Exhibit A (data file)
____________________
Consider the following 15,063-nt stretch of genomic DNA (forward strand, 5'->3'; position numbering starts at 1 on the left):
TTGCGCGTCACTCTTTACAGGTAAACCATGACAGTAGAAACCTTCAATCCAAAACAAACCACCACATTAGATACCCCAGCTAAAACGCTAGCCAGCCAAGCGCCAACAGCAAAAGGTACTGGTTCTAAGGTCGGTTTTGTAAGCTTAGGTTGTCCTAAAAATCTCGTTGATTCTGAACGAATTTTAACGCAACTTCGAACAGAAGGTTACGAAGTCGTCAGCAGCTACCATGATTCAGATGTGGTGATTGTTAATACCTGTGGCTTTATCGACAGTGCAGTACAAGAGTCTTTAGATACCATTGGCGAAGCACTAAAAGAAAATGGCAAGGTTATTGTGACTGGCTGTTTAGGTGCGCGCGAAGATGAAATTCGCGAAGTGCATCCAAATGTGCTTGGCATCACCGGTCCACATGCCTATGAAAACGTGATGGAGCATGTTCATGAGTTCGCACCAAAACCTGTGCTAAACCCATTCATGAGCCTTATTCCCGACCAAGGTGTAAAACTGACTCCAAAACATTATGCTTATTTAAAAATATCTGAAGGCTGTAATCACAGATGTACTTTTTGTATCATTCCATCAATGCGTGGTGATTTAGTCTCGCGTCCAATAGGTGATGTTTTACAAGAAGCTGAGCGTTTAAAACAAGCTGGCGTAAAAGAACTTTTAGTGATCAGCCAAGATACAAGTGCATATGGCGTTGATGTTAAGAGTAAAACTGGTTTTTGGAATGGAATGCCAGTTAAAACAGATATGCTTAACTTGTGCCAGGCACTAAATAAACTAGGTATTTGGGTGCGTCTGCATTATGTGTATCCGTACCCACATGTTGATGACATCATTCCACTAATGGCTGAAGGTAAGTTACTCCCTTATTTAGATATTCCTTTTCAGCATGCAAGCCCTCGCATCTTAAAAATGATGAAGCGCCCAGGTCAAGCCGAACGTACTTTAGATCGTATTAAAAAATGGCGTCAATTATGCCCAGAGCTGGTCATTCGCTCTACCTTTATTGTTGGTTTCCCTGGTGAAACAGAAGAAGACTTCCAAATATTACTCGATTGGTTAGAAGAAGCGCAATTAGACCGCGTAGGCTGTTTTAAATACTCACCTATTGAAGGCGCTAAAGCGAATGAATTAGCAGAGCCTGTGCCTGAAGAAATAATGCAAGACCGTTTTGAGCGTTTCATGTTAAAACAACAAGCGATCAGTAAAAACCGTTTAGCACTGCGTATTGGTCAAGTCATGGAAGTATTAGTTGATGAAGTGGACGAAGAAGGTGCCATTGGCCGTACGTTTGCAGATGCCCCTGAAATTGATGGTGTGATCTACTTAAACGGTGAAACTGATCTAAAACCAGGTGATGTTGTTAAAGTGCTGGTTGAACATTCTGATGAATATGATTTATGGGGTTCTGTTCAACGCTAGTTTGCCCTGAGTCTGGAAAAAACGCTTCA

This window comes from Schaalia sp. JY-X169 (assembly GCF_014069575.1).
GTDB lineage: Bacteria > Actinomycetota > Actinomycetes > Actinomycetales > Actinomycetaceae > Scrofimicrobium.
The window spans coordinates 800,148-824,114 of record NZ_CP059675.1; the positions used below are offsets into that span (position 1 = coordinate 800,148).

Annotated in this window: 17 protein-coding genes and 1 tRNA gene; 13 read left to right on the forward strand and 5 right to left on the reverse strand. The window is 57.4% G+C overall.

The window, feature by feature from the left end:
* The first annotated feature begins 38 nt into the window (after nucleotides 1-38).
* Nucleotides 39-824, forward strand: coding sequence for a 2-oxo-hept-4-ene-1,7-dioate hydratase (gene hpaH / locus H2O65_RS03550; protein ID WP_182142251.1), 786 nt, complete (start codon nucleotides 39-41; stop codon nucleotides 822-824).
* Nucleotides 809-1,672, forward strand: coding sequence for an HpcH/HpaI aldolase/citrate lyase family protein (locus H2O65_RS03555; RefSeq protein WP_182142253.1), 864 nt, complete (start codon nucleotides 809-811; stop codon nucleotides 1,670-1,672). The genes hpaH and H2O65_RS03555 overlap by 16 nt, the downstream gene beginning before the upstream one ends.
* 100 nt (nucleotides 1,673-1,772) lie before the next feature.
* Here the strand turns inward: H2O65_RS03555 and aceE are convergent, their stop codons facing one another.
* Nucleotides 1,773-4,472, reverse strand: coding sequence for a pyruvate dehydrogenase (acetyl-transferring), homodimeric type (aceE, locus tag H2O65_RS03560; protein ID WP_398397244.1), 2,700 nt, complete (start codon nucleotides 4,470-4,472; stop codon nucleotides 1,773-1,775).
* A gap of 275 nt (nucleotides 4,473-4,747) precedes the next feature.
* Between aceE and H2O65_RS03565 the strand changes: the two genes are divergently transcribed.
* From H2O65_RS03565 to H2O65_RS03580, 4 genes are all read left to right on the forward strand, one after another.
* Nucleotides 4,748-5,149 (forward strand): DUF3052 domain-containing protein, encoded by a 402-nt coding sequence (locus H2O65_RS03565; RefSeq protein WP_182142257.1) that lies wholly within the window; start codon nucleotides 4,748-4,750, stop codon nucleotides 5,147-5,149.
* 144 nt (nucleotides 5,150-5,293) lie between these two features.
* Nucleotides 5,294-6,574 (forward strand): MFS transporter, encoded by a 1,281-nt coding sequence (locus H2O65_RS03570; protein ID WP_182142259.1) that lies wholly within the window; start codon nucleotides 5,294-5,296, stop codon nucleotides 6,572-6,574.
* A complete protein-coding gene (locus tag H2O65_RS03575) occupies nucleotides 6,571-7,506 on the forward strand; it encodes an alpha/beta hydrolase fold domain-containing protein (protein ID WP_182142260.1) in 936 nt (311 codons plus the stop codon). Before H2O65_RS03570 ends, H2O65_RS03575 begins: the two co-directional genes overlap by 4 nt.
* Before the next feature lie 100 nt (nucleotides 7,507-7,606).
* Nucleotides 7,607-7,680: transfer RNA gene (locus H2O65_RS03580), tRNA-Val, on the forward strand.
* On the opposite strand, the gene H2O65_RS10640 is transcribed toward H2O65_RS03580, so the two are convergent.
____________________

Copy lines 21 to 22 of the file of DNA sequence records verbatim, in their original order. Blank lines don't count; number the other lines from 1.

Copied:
* Before the next feature lie 100 nt (nucleotides 7,507-7,606).
* Nucleotides 7,607-7,680: transfer RNA gene (locus H2O65_RS03580), tRNA-Val, on the forward strand.